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BPYTHON(1)			    bpython			    BPYTHON(1)

       bpython	-  a  fancy  {curtsies, curses, urwid} interface to the Python
       interactive interpreter

       bpython [options] [file [args]]

       bpython-curses [options] [file [args]]

       bpython-urwid [options] [file [args]]

       The idea is to provide the user with all	 the  features	in-line,  much
       like  modern IDEs, but in a simple, lightweight package that can be run
       in a terminal window.

       In-line syntax highlighting.
	      Hilights commands as you type!

       Readline-like autocomplete with suggestions displayed as you type.
	      Press tab to complete expressions when there's only one  sugges‐

       Expected parameter list.
	      This displays a list of parameters for any function you call. It
	      uses the inspect module, then tries pydoc.

	      This is a bit misleading, but it code that has been  entered  is
	      remembered,  and	when  you  Rewind,  it	pops the last line and
	      re-evaluates the entire code. This is  error-prone,  and	mostly
	      useful for defining classes and functions.

       Pastebin code/write to file.
	      This  posts  the	current	 buffer	 to a pastebin (bpaste.net) or
	      writes it to a file.

       Flush curses screen to stdout.
	      Unlike other curses apps, bpython dumps the screen data to  std‐
	      out  when you quit, so you see what you've done in the buffer of
	      your terminal.

       The long and short forms of options, shown here	as  alternatives,  are
       equivalent.   If	 bpython  sees an argument it does not know, execution
       falls back to the regular Python interpreter.

       The following options are supported by all frontends:

	      Use <config> instead of default config file.

       -h, --help
	      Show the help message and exit.

       -i, --interactive
	      Drop to bpython shell after running file instead of exiting. The
	      PYTHONSTARTUP file is not read.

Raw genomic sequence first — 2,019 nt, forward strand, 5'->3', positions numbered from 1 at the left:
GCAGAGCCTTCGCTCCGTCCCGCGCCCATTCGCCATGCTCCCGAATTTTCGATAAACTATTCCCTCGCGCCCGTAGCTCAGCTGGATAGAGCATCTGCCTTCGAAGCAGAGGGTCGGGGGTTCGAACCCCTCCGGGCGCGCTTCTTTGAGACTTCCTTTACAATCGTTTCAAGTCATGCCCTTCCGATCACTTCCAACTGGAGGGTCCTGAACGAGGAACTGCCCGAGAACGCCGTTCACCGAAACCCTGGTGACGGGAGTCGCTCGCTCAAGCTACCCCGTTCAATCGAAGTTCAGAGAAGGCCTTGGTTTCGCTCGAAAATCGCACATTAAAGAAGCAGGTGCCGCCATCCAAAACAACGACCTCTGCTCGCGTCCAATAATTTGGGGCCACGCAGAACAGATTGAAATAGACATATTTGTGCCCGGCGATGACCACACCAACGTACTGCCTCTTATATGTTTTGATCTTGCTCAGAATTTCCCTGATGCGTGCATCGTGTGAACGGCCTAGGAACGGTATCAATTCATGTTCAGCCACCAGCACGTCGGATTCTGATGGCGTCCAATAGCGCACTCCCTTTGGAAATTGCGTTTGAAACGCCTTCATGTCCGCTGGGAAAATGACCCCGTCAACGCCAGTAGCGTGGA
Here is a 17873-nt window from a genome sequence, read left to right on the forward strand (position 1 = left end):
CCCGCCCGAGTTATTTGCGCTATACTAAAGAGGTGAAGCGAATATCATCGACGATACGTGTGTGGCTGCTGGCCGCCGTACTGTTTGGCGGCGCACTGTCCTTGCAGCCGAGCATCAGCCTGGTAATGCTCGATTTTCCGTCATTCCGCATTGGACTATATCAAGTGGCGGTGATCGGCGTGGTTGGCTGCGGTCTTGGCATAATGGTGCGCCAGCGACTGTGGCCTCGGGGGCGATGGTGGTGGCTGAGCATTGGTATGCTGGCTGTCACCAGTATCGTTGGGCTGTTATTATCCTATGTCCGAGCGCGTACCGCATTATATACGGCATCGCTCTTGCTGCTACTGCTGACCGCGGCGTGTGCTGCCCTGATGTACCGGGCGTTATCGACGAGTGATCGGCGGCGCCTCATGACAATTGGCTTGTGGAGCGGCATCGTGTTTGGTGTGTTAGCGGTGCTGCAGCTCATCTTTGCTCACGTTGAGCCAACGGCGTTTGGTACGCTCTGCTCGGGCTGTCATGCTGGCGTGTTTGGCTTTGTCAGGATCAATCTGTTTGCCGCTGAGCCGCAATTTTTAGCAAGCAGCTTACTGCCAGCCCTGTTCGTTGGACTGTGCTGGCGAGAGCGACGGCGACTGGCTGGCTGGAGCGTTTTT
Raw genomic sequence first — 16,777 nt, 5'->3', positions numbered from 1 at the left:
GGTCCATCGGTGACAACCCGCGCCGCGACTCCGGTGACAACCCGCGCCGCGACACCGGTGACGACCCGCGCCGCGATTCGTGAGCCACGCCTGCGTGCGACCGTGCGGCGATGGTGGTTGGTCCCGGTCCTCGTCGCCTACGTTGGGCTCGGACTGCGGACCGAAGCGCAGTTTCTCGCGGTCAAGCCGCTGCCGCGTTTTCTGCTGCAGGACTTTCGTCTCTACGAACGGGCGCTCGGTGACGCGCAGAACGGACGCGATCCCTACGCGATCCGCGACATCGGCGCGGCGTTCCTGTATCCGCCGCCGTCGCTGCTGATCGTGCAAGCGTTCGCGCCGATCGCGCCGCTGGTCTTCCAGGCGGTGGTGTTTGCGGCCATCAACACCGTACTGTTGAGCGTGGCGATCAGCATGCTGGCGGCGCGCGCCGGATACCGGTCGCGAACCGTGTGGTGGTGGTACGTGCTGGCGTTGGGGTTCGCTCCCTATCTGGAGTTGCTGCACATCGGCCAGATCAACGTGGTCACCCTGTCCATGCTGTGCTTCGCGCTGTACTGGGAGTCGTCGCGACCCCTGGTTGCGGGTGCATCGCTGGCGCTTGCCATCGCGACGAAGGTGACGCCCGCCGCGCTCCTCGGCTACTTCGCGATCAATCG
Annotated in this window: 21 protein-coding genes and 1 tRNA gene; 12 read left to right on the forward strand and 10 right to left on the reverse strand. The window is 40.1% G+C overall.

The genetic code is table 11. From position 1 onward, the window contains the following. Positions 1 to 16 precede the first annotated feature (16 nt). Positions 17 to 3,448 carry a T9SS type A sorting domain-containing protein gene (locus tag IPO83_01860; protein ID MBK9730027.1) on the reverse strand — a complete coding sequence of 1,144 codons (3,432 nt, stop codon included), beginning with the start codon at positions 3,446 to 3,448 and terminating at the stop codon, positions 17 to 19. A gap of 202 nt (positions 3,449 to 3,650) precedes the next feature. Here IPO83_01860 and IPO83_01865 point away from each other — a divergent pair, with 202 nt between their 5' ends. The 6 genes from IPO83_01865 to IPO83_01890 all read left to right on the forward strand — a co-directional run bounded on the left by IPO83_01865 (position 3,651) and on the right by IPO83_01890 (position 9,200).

-q, --quiet
	      Do not flush the output to stdout.

       -V, --version
	      Print bpython's version and exit.

       In  addition  to the above options, bpython also supports the following

       -L, --log
	      Write debugging messages to the file bpython.log.	 Use  -LL  for
	      more verbose logging.

       -p file, --paste=file
	      Paste in the contents of a file at startup.

       In addition to the common options, bpython-urwid also supports the fol‐
       lowing options if Twisted is available:

       -r <reactor>, --reactor=<reactor>
	      Use Twisted's <reactor> instead of urwid's event loop.

	      Display a list of available Twisted reactors.

       -p <plugin>, --plugin=<plugin>
	      Execute a twistd plugin. Use twistd to get a list	 of  available
	      plugins. Use -- to pass options to the plugin.

       -s <port>, --server=<port>
	      Run an eval server on port <port>. This option forces the use of
	      a Twisted reactor.

       bpython's      keys	 are	   fully       configurable.	   See


       Your bpython config. See sample-config (in /usr/share/doc/bpython/exam‐
       ples on Debian) for various options you can use, or  read  bpython-con‐

       See  http://github.com/bpython/bpython/issues/  for  a  list  of	 known

       bpython-config(5), python(1)

       bpython	  was	 written    by	  Robert    Anthony	Farrell	    <‐
       robertanthonyfarrel@gmail.com> and his bunch of loyal followers.

       This   manual   page   was   written   by  Jørgen  Pedersen  Tjernø  <‐
       jorgen@devsoft.no>, for the Debian project (but may be used by others).

       2008-2015 Bob Farrell, Andreas Stuehrk et al.

 0.15			       February 18, 2016		    BPYTHON(1)

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